MOBILE, Ala (WALA) – A federal probe into fraud against the government’s COVID-19 aid programs is broadening, with charges against a convicted felon accused of claiming to run a business during a time in which he was in prison.
An affidavit filed by a criminal investigator from the Small Business Administration accuses Leroy Vidal Jackson of filing a bogus claim under the Paycheck Protection Program – a claim that resulted in a payment to him of $20,832. Investigators from the agency’s Office of Inspector General learned of his alleged fraud when they were investigating a murder suspect for making the same type of fraudulent aid application, according to court documents.
Jackson, 49, of Prichard, was scheduled to make an initial appearance on Friday in U.S. District Court.
According to the criminal complaint, the investigator started pursuing Jackson as a possible suspect after seizing the cell phone of a woman connected to both Jackson and the other defendant, Demetrius “Demetric” Richardson.
Authorities uncovered Richardson’s alleged fraudulent Paycheck Protection Program application after Mobile police charged him murdering Dewon Donaldson on North Ann Street on April 10.
The woman connected to both Richardson and Jackson is Corine Campbell. Authorities arrested her on a federal gun charge this week, and a judge determined Thursday that there is enough evidence for a grand jury to consider an indictment.
Text messages detailed
According to the latest criminal complaint, agents searching Campbell’s Apple iPhone on Sept. 9 discovered that she had sent a text message to Jackson with a screen shot of a FOX10 News story the day before detailing the charges against Richardson.
“Why you send this,” Jackson wrote.
Responded Campbell: “No reason at all.”
Campbell followed up with a message asking Jackson to call her, according to the criminal complaint.
An ensuing call between Campbell’s phone to Jackson lasted 32 minutes, the affidavit states.
That was about an hour before law enforcement officers arrived at Campbell’s home in Saraland and seized her phone.
The criminal complaint against Jackson details messages between him and Campbell as far back as Macy. In one text, he wrote: “You know I ain’t put no law on you but if you turn rat you going down with me.”
In one message, she wrote, “And as far as you talking me doing your ppp application my name is no where on your application your name is on everything you collect the money I only helped your application and ain’t nothing wrong with that.”
Congress created the Paycheck Protection Program last year when it passed the Coronavirus, Aid, Relief, and Economic Security (CARES) Act. That program allowed small businesses to get low-interest loans that could be converted to grants as long as they used the number to keep paying workers idled by pandemic shutdowns.
According to the Small Business Administration, more than 1 million businesses have asked their loans be forgiven. That amounts to more than $17 billion.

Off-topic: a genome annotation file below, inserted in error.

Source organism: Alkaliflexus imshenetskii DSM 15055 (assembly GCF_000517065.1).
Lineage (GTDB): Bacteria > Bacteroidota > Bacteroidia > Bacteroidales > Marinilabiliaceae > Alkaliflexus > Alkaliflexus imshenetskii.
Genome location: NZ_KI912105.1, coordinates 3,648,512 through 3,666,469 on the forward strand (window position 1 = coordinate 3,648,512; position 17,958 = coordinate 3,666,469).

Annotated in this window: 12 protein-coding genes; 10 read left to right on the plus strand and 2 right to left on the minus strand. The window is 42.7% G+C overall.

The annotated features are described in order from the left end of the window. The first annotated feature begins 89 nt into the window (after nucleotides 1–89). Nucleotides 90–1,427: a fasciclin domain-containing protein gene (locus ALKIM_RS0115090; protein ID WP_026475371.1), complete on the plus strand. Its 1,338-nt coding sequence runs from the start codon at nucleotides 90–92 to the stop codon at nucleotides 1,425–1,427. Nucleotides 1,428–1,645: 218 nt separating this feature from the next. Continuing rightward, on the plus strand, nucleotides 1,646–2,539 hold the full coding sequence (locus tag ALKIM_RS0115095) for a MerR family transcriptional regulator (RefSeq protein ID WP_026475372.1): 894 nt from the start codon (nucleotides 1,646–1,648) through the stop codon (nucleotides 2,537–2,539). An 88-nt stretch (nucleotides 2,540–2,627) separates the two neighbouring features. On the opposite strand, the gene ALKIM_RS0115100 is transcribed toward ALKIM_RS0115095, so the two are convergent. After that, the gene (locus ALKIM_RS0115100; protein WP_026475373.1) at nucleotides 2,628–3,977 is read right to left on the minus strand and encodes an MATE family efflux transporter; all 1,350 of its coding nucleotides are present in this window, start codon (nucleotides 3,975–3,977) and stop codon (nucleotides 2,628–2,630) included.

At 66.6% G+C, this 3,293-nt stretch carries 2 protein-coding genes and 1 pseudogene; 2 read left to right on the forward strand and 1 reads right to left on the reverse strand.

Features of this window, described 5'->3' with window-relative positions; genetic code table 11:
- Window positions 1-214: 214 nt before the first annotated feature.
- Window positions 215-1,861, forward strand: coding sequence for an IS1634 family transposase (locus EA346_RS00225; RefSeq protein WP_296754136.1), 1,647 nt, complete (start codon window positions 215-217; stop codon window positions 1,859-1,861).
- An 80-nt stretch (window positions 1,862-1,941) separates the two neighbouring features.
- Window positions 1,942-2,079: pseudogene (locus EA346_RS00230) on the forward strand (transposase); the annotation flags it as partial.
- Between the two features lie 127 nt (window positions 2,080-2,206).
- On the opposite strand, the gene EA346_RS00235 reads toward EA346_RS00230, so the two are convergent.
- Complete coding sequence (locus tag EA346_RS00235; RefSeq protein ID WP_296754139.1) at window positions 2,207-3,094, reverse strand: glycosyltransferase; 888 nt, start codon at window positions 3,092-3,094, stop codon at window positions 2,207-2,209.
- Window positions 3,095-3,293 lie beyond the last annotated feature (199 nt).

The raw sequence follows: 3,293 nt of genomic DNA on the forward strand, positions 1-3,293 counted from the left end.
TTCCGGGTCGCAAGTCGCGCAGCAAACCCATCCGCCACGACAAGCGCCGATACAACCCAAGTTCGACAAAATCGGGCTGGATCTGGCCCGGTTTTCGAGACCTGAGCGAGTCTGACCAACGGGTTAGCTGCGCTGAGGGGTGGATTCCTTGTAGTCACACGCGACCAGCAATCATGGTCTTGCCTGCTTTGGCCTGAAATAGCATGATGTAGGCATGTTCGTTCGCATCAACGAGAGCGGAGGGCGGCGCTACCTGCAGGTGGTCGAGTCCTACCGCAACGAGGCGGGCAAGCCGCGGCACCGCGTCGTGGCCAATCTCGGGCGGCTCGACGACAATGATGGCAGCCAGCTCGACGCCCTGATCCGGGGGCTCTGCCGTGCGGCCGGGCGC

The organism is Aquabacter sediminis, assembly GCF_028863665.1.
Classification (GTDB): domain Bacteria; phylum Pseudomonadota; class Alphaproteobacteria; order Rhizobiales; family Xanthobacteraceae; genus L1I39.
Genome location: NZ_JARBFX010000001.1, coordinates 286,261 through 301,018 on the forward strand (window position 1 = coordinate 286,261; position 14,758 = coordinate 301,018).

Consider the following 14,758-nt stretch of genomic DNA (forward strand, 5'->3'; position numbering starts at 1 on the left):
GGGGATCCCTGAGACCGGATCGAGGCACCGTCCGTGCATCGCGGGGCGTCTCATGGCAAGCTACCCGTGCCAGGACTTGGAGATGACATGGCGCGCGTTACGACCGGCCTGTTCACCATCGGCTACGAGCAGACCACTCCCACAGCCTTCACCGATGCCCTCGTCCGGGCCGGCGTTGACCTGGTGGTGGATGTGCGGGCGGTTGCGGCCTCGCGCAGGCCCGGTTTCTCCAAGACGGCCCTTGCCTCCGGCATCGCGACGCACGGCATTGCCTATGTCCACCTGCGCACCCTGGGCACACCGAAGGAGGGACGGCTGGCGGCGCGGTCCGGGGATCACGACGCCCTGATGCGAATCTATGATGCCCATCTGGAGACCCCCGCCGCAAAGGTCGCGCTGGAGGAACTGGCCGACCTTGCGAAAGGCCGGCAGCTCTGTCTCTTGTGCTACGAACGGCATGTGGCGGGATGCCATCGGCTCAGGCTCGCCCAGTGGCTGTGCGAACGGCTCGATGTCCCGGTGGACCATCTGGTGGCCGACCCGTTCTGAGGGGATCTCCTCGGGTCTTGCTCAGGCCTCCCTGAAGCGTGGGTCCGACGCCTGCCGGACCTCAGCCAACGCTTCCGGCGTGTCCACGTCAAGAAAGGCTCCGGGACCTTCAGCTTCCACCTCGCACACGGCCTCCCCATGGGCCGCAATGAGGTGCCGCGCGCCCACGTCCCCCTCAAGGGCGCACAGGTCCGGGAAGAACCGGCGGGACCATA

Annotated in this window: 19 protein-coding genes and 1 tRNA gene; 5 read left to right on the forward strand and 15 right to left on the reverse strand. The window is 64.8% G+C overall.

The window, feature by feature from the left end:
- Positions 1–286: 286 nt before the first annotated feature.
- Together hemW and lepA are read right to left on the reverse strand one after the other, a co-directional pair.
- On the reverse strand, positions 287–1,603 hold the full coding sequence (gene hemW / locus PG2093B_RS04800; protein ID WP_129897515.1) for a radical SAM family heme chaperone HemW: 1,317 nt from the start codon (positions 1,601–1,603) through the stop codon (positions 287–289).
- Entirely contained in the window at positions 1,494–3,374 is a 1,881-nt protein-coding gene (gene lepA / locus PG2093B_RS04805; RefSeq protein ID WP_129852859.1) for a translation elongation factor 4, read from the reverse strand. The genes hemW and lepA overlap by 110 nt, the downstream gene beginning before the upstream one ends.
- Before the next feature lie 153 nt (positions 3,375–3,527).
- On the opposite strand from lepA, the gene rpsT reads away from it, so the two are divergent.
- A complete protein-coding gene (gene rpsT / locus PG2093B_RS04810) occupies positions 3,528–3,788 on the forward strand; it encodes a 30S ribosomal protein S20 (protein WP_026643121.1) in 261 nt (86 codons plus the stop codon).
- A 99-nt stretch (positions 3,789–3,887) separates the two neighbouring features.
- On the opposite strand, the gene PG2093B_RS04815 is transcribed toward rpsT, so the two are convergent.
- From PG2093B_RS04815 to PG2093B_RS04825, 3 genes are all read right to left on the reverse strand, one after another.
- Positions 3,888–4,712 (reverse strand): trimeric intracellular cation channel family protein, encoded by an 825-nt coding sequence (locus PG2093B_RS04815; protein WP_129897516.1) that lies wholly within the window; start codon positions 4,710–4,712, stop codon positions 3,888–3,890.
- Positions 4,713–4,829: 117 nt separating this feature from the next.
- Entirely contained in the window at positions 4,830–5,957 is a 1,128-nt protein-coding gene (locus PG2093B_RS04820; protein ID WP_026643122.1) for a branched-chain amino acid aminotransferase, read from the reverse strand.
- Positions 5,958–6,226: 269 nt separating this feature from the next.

But law enforcement authorities say some the initial applications were fraudulent. The affidavit against Jackson alleges that he filed his Paycheck Protection Program application on March 25, eight days after he got out of prison.
Records show Jackson claimed he was self-employed as a landscaper, with monthly payroll expenses for himself of $8,333 prior to the COVID-19 pandemic. He filed forged tax documents showing business income of $106,788 in 2019, the complaint alleges.
Links between Jackson, Richardson
During the time when the pandemic was supposed to have been harming Jackson’s business, he was serving a 20-year federal prison sentence for conspiracy to possess with intent to distribute drugs, the affidavit alleges.
In some cases, the affidavit points to conflicting information Jackson provided. Although tax documents claimed income in 2019, his Paycheck Protection Program application claimed the business was not formed until Jan. 1 of last year.
The criminal complaint offers evidence linking Jackson with Richardson. For instance, the affidavit alleges, the two men both submitted a forged Navy Federal Credit Union statement that match each other. The statements indicate that Jackson and Richardson had precisely the same balance – $10,044.77.
Like Jackson, Richardson was in federal prison during the period he claimed the pandemic harmed his business, according to the allegations facing him.
Jackson has a significant criminal history and would still be in federal prison if not for the intervention of Congress and a federal appeals court.
A jury convicted him in 2003 of the drug conspiracy charge. Several witnesses testified that he created what at the time was one of the Mobile area’s largest crack cocaine distribution rings. Co-defendants included Afori Malik Pugh, a rapper who performed under the stage name C-Nile.
In addition to the drug charge, Jackson previously had been convicted of a federal gun charge.
Jackson was still serving his 20-year prison sentence last year when the 11th U.S. Circuit Court of Appeals ruled he was entitled to a new sentencing hearing on the First Step Act, a prison reform law passed by Congress and signed by then-President Donald Trump that supporters said would reduce mass incarceration for drug offenses.
In March, U.S. District Judge Terry Moorer converted Jackson’s sentence to time served and ordered him released from prison. However, the judge ordered Jackson to be supervised by the U.S. Probation Office for five years. As a result of the latest charges, prosecutors asked the judge to revoke Jackson’s supervised release and send him back to prison.